The simple answer is that fossil fuel corporations cannot stand hindrance or interruption in their continued pursuit of record profits, and a few impressive-sounding “think tanks” and heavily-degreed spokespersons are a good investment if they can help delay the robust policies needed to address the crisis.

Warren Senders

Year 4, Month 4, Day 18: Ain’t Got No Mash Potato

The LA Times runs an op-ed by James Hansen, which gets picked up by the Register-Guard (Eugene, OR):

In March, the State Department gave the president cover to open a big spigot that will hitch our country to one of the dirtiest fuels on Earth for 40 years or more. The draft environmental review of the Keystone XL pipeline acknowledges tar sands are nasty stuff for the environment, but concludes that the project is OK because this oil will get to market anyway — with or without a pipeline.

A public comment period is under way through April 22, after which the department will prepare a final statement to help the administration decide whether the pipeline is in the “national interest.” If the conclusion is yes, a Canadian company, TransCanada, gets a permit to build a pipeline to transport toxic tar sands through our heartland, connecting to refineries in the Gulf of Mexico, for likely export to China.

Around the world, emissions of heat-trapping gases like carbon dioxide continue to soar. Australia is now finishing “the angry summer” — 123 extreme weather records broken in 90 days —which government sources link to climate change. Last year, 2012, also was the hottest year on record in the contiguous United States.

More Paul Revere analogies…coming up on Patriot’s Day here in Massachusetts! April 7:

Scientists have been warning us for over fifty years that our CO2 emissions were likely to transform Earth profoundly — perhaps catastrophically. And for over fifty years our elected leaders chose to pass the problem along to someone else to solve. When they weren’t simply trying to keep the scientists quiet, that is.

George W. Bush’s administration censored NASA climatologist James Hansen’s report on climate change, muzzling one of climate science’s most informed and articulate voices. Meanwhile, deranged talk-radio personalities incited their low-information audiences into an anti-science frenzy that brought Hansen and other researchers like Dr. Michael Mann death threats and torrents of hate mail.

Two hundred and thirty-eight years ago, farmers in a few Massachusetts towns hearkened to a midnight call, and our nation’s birth can be traced to their readiness to respond to a clear and imminent danger.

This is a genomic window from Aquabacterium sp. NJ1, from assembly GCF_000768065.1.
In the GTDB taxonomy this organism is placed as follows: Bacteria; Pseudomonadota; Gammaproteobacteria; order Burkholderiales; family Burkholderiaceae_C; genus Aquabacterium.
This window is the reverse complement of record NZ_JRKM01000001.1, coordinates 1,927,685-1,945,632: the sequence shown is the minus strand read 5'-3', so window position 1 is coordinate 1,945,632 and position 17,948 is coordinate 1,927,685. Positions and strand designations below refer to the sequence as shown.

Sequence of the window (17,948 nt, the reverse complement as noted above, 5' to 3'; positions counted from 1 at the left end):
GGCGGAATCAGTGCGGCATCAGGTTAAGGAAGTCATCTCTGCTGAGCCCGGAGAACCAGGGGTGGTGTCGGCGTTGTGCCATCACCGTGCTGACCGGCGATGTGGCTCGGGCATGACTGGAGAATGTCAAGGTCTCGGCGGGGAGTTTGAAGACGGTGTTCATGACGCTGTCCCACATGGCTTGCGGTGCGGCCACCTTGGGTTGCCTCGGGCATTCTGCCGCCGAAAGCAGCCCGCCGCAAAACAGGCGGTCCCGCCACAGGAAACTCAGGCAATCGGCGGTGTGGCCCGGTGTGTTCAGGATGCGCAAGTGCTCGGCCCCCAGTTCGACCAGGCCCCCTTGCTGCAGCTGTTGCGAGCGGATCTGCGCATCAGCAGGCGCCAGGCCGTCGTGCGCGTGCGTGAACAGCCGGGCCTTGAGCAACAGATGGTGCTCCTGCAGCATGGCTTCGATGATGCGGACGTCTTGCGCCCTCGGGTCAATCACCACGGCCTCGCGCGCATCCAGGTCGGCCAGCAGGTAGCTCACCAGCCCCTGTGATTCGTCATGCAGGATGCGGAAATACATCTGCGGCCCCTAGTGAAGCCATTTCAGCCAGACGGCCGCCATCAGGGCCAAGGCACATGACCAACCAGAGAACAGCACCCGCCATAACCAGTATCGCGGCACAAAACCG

Now, a modern-day Paul Revere is again sounding the alarm. Where will we be in two hundred years if we ignore James Hansen’s urgent warnings?

Warren Senders

Year 4, Month 4, Day 17: Charm Offensive

The Denver Post alerts us to the fire problem:

The hotter, drier climate will transform Rocky Mountain forests, unleashing wider wildfires and insect attacks, federal scientists warn in a report for Congress and the White House.

The U.S. Forest Service scientists project that, by 2050, the area burned each year by increasingly severe wildfires will at least double, to around 20 million acres nationwide.

Some regions, including western Colorado, are expected to face up to a fivefold increase in acres burned if climate change continues on the current trajectory.

Floods, droughts and heat waves, driven by changing weather patterns, also are expected to spur bug infestations of the sort seen across 4 million acres of Colorado pine forests.

“We’re going to have to figure out some more effective and efficient ways for adapting rather than just pouring more and more resources and money at it,” Forest Service climate change advisor Dave Cleaves said.

“We’re going to have to have a lot more partnerships with states and communities to look at fires and forest health problems.”

Reality bites, don’t it? April 4:

Well, 2012 was the world’s hottest year in recorded human history, so it would be a good time for Americans to finally acknowledge the implications of global climate change. The Forest Service’s prediction of increasingly severe forest fires over the coming decades is just one of many ways that atmospheric CO2 is going to impact our lives.

While “global warming” sounds vaguely comforting (everybody likes being warm, right?), the true picture of climate change is one in which dangerous factors are going to be getting worse. Already suffering from droughts? Brace yourself for multi-year water shortages. On the other hand, if you’re already getting rained on, you should brace yourself for massive flooding. And if forest fires are a problem where you live, the next century’s going to give starring roles flames, soot, smoke and destruction.

Climate-change denialists are in a losing battle with the facts of the greenhouse effect.

Warren Senders

Year 4, Month 4, Day 16: What About Appliance Repair?

The Bozeman Daily Chronicle (MT) describes an interlude of career counseling:

Climate change will affect much of the future, so young people might do well to turn the results into opportunity.